Dementia: What Is It and Why Is It Common among Women
Dementia refers to the loss of cognitive ability in an individual either because of global brain injury or some disease that results in memory loss. Dementia can actually be cured in care facilities, like Seasons Memory Care, however as the disease develop the symptoms becomes untreatable. The truth is that amongst women, dementia is now the 3rd leading cause of death as well as it is the 6th leading cause of death amongst all people. Dementia is a great concern amongst the elderly today and preventing this disease is going to be much more important to our society now that the elderly is set to go on a major expansion in a few years.
Among the elderly population aged 90 and over, there seems to a strong connection between poor physical performance and occasions of dementia. This is mostly because of the fact that advanced dementia will impact certain parts of the brain that affect both coordination and movement. The older a person gets, the higher the risk of dementia becomes as well. This study might not come as a surprise to a lot of people, however the segment of population that has reached this advanced age is not really studied well.
Women live longer than men, and there are studies claiming that women are at a higher risk of getting dementia like Alzheimer’s disease compare to men. Caretakers who work in nursing homes, such as Seasons Memory Care, usually have more women patients with dementia compared to men. Moreover, women have different memory characteristic as compared to men. Generally, women can recall verbal items such as words more easily. So, women who are in there early stages of dementia have a better verbal memory compared to men. Despite of having dementia, some doctors won’t know it because the first test is verbal memory. Hence, there could be multiple number of women going undiagnosed. Furthermore, men and women have different experiences of dementia. Although both lose their memories and judgement as well as have a hard time communicating with other, the disease seems to progress quicker in women. These differences is very noticeable in care facilities such as Seasons Memory Care. Women also develop memory impairment sooner than men.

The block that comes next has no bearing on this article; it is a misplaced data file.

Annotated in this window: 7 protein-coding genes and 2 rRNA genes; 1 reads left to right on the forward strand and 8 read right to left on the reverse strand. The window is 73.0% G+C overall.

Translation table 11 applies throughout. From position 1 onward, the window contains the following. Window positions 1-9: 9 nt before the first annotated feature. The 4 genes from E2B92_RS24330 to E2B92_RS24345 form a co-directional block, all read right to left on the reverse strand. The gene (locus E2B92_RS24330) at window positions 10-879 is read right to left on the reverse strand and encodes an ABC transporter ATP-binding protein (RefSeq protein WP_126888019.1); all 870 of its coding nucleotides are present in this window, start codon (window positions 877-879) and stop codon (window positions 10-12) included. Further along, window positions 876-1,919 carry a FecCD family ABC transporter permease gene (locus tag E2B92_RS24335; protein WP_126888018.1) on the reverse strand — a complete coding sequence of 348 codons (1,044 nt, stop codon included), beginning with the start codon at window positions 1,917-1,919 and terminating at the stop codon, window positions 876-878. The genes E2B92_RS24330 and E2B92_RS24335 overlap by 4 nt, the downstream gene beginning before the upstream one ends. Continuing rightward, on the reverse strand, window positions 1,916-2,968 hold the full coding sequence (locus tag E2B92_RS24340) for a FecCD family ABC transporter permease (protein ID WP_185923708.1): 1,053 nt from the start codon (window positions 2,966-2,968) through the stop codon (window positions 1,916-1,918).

The repercussions of this is quite obvious. Constant exercise can a big help in order to help prevent dementia. Many assisted-living homes, such as Seasons Memory Care, encourage aerobic exercise which helps activate the brain cells to keep them functioning. It enables brain cell plasticity which helps the brain work effectively and more flexibly.